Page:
I wouldn’t be surprised if someone inside Essence Magazine was responsible for releasing the screen shots of Bullerdick’s facebook page, which made him look like one of Rush Limbaugh’s biggest fans. One must also wonder how this man got through the door and why no one vetted him properly. It’s one thing for Bullerdick to be the guy taking out the trash, and another thing for him to be responsible for filtering the content that will shape the minds and perceptions of millions of black women across America…if only the Republicans were dumb enough to let me to do the same thing, I’d be able to destroy them.
Bullerdick has been in his position for months, and it’s disturbing when an editor of a major black women’s publication espouses views which communicate that he has very little respect for black people. If any of the women at Essence were at Fox News doing the same thing, they would be fired faster than you can say, “Post-racial society.”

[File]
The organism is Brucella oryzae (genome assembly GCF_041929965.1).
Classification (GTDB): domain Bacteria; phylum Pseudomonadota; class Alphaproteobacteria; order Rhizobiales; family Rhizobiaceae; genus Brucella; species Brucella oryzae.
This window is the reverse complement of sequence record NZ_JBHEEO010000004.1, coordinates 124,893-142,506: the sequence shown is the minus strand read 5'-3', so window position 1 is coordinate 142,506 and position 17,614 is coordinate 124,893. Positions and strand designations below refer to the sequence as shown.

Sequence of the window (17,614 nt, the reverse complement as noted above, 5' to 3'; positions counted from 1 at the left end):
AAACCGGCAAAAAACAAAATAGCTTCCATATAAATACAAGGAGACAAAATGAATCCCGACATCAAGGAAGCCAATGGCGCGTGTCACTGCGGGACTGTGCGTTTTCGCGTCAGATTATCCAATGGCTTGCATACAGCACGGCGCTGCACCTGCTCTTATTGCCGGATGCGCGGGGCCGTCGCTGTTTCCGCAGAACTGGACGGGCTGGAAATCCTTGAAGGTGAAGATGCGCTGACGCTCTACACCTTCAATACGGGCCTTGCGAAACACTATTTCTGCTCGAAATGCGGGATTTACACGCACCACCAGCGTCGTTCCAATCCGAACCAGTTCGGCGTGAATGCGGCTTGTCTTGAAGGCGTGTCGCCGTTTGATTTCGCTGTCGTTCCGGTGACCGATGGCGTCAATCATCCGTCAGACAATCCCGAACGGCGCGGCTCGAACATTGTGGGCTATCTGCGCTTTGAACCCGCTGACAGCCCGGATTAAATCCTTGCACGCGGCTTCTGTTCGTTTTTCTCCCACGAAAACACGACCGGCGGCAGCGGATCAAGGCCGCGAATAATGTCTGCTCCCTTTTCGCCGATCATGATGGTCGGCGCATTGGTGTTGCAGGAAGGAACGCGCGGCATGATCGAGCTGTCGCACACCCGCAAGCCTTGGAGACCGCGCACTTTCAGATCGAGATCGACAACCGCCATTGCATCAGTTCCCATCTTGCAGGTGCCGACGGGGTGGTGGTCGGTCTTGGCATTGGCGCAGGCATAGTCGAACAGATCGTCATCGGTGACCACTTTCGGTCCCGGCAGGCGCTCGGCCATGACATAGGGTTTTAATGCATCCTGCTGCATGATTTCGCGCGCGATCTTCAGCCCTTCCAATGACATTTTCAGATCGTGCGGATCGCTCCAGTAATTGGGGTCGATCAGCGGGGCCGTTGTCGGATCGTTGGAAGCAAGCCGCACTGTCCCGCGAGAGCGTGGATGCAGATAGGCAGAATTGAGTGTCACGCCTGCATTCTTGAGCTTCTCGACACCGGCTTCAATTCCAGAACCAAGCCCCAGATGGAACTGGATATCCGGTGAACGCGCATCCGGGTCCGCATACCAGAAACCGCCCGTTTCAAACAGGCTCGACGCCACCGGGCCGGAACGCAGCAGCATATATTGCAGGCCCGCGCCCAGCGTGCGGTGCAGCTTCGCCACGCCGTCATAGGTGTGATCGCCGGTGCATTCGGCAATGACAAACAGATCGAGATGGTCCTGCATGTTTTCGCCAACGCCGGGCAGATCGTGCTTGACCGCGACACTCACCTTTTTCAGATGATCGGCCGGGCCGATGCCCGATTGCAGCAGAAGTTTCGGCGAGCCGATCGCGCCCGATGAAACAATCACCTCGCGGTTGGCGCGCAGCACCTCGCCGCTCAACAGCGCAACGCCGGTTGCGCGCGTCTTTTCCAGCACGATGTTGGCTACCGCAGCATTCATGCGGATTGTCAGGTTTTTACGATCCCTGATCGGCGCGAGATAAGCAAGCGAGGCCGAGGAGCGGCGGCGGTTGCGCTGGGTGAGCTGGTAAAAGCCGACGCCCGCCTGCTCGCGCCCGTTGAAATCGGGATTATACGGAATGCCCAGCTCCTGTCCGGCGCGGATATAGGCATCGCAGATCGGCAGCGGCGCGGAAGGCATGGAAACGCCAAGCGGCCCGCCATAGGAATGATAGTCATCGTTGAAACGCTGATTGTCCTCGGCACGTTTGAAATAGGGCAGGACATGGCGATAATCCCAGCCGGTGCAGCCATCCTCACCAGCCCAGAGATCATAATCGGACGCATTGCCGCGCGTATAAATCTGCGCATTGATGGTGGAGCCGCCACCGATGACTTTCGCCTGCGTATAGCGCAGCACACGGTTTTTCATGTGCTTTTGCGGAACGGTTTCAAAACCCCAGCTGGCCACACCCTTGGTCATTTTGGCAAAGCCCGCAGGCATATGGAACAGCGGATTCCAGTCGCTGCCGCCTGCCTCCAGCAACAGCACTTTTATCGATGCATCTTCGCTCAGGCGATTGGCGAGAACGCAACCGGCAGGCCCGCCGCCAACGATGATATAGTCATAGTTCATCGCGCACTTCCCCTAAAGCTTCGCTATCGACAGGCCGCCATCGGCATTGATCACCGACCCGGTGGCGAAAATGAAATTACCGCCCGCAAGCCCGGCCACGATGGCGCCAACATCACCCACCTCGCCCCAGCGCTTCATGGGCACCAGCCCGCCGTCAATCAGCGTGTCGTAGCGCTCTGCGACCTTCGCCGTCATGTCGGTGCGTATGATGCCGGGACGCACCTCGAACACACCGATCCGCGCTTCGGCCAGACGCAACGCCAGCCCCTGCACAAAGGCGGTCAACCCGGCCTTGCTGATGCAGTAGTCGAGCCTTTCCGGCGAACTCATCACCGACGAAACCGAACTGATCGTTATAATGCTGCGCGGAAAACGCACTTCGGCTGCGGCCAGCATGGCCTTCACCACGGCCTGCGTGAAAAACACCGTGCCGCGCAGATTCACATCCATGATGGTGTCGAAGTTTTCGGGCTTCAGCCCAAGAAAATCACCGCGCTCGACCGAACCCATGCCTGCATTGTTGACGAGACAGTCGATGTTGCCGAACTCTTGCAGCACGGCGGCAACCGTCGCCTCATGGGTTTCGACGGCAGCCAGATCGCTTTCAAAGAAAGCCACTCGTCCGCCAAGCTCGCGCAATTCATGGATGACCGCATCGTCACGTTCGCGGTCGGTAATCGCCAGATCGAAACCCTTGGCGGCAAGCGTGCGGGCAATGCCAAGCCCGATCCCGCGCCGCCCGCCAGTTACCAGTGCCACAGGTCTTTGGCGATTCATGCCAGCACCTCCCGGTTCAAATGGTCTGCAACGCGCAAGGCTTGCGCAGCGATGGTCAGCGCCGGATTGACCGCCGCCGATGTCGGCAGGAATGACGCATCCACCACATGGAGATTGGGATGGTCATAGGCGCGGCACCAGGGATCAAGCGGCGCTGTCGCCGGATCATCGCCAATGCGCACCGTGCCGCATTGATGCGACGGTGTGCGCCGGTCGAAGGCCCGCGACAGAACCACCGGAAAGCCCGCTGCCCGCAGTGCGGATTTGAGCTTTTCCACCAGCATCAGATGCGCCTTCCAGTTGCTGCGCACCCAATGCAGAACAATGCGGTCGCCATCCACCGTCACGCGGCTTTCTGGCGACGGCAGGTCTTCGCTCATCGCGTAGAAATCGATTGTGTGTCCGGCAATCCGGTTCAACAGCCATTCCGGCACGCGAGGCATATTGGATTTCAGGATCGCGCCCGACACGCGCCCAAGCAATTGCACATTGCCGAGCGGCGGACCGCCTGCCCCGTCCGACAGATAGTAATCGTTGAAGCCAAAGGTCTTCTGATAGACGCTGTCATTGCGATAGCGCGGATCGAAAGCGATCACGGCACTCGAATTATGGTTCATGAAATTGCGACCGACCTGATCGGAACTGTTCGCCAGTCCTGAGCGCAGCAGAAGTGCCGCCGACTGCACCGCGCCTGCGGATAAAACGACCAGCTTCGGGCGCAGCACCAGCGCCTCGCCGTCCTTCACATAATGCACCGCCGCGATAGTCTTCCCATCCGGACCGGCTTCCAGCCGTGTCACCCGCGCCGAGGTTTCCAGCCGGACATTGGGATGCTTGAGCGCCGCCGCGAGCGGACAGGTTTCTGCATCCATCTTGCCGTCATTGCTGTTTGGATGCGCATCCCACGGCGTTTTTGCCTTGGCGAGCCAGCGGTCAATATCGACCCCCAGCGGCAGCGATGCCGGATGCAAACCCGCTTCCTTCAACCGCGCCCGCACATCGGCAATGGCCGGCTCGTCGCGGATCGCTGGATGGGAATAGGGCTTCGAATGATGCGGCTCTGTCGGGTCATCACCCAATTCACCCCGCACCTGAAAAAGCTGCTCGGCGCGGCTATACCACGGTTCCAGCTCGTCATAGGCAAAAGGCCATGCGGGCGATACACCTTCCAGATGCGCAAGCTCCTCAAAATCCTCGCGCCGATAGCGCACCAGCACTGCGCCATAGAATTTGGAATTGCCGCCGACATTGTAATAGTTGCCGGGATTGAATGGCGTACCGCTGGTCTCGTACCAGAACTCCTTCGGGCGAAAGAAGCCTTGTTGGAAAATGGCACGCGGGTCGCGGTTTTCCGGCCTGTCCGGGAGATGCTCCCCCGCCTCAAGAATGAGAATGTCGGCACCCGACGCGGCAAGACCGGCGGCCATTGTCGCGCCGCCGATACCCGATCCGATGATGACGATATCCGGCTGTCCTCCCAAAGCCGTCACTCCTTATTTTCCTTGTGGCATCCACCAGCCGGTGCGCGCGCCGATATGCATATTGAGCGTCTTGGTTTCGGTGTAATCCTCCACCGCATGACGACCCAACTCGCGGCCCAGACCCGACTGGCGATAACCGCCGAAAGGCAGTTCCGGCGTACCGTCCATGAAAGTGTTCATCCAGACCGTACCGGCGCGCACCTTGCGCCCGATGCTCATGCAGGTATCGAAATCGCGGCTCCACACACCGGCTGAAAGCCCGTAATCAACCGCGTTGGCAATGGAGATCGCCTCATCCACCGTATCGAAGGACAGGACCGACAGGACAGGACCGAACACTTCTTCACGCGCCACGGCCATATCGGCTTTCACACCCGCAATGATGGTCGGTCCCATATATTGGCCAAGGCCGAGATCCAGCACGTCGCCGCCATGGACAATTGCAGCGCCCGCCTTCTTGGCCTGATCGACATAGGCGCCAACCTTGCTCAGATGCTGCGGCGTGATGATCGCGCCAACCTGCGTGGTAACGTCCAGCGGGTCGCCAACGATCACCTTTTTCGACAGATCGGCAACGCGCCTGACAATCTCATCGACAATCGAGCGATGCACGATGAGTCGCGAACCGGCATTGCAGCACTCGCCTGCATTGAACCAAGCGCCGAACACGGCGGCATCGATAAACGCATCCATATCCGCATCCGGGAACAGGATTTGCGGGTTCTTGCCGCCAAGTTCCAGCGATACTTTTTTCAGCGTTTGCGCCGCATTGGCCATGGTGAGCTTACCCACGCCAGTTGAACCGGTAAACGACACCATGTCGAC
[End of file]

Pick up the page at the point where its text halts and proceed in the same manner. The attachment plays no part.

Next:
2) Was Bullerdick lying about his job description or were you?
Essence Editor-in-Chief, Constance White, became somewhat defensive when the public began to question the hiring of Bullerdick. Richard Prince does a very good job of pointing out the double-talk by stating that:
“In his LinkedIn profile, Bullerdick lists ‘Edit stories for tone and style’ among his duties, even though editor-in-chief Constance C.R. White insisted when he was hired, ‘Michael is responsible for production and operational workflow. He has no involvement in editorial content.’”